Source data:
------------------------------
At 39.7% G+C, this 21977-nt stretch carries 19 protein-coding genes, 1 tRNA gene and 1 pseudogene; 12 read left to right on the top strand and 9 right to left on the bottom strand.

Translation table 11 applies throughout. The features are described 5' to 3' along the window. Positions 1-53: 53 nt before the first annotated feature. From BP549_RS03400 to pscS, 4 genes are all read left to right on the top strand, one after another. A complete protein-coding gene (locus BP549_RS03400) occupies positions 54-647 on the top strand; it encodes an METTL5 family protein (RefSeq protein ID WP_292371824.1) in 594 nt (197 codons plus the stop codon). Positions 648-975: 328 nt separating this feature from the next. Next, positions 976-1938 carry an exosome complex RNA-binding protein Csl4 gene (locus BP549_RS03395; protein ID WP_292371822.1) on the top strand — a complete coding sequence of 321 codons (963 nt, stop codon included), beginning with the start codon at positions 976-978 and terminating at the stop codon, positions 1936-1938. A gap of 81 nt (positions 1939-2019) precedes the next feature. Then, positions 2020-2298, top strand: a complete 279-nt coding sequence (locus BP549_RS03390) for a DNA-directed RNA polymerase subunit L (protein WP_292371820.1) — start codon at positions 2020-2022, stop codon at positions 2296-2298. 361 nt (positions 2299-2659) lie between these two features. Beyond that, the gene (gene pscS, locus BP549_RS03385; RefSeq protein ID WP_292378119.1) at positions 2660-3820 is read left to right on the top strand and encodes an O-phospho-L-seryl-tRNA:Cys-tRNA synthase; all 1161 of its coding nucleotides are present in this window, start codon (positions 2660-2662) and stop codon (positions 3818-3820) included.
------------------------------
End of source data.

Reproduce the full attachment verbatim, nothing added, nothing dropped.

At 39.7% G+C, this 21977-nt stretch carries 19 protein-coding genes, 1 tRNA gene and 1 pseudogene; 12 read left to right on the top strand and 9 right to left on the bottom strand.

Translation table 11 applies throughout. The features are described 5' to 3' along the window. Positions 1-53: 53 nt before the first annotated feature. From BP549_RS03400 to pscS, 4 genes are all read left to right on the top strand, one after another. A complete protein-coding gene (locus BP549_RS03400) occupies positions 54-647 on the top strand; it encodes an METTL5 family protein (RefSeq protein ID WP_292371824.1) in 594 nt (197 codons plus the stop codon). Positions 648-975: 328 nt separating this feature from the next. Next, positions 976-1938 carry an exosome complex RNA-binding protein Csl4 gene (locus BP549_RS03395; protein ID WP_292371822.1) on the top strand — a complete coding sequence of 321 codons (963 nt, stop codon included), beginning with the start codon at positions 976-978 and terminating at the stop codon, positions 1936-1938. A gap of 81 nt (positions 1939-2019) precedes the next feature. Then, positions 2020-2298, top strand: a complete 279-nt coding sequence (locus BP549_RS03390) for a DNA-directed RNA polymerase subunit L (protein WP_292371820.1) — start codon at positions 2020-2022, stop codon at positions 2296-2298. 361 nt (positions 2299-2659) lie between these two features. Beyond that, the gene (gene pscS, locus BP549_RS03385; RefSeq protein ID WP_292378119.1) at positions 2660-3820 is read left to right on the top strand and encodes an O-phospho-L-seryl-tRNA:Cys-tRNA synthase; all 1161 of its coding nucleotides are present in this window, start codon (positions 2660-2662) and stop codon (positions 3818-3820) included.